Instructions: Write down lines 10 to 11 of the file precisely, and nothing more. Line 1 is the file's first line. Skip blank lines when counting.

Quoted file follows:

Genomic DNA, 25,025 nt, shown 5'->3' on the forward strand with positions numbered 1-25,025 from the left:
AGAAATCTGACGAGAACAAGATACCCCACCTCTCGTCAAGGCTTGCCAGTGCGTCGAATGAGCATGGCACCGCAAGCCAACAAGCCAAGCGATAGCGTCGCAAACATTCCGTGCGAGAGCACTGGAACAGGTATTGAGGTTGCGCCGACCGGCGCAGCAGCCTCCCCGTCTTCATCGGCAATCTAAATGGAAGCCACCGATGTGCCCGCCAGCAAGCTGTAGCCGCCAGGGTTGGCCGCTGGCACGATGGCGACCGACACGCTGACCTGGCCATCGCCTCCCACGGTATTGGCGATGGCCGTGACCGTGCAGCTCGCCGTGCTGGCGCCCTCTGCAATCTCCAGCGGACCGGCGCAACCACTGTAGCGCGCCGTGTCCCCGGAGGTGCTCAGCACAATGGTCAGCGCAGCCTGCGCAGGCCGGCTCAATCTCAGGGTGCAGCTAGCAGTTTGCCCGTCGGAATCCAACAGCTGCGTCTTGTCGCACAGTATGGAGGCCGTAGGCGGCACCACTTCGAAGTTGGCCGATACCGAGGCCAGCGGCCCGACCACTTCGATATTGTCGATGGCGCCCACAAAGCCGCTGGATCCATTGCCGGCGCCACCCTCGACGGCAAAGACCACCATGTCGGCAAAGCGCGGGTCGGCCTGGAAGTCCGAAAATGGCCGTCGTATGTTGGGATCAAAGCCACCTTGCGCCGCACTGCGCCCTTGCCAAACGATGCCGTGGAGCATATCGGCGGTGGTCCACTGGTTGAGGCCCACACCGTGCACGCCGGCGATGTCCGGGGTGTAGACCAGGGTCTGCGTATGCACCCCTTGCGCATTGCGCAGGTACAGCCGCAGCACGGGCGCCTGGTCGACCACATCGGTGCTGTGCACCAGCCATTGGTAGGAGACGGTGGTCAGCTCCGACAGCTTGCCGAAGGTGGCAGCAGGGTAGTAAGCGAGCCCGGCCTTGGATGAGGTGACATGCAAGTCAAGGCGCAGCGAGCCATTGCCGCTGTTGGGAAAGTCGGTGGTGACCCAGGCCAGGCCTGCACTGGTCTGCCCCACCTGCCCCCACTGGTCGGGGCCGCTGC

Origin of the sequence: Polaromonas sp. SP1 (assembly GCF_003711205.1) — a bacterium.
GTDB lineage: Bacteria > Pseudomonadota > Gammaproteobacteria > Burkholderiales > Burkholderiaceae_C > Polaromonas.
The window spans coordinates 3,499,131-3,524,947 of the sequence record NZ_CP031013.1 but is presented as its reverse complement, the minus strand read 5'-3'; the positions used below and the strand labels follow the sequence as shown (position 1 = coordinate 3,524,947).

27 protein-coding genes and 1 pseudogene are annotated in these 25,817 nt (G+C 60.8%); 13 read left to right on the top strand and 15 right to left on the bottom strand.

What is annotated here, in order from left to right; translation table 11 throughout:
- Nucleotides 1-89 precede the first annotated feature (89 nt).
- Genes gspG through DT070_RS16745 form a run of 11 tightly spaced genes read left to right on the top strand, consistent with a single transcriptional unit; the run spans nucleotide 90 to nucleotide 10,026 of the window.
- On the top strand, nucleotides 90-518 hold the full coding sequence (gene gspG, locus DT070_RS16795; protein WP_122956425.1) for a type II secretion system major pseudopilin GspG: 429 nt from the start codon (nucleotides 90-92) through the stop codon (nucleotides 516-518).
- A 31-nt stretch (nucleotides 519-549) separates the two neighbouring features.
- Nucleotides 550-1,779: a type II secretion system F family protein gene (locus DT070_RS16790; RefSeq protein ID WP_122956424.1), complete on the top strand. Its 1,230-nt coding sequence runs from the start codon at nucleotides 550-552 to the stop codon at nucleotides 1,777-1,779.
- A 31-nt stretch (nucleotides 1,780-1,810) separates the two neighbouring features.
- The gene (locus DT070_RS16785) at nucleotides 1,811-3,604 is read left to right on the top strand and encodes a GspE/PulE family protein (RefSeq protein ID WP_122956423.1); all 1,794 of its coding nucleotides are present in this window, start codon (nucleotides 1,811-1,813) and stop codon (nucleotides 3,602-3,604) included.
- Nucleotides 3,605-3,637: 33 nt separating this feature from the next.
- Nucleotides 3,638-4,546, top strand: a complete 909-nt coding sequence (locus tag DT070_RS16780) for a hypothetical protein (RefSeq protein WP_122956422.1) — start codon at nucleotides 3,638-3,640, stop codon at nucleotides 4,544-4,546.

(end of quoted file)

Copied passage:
- On the top strand, nucleotides 90-518 hold the full coding sequence (gene gspG, locus DT070_RS16795; protein WP_122956425.1) for a type II secretion system major pseudopilin GspG: 429 nt from the start codon (nucleotides 90-92) through the stop codon (nucleotides 516-518).
- A 31-nt stretch (nucleotides 519-549) separates the two neighbouring features.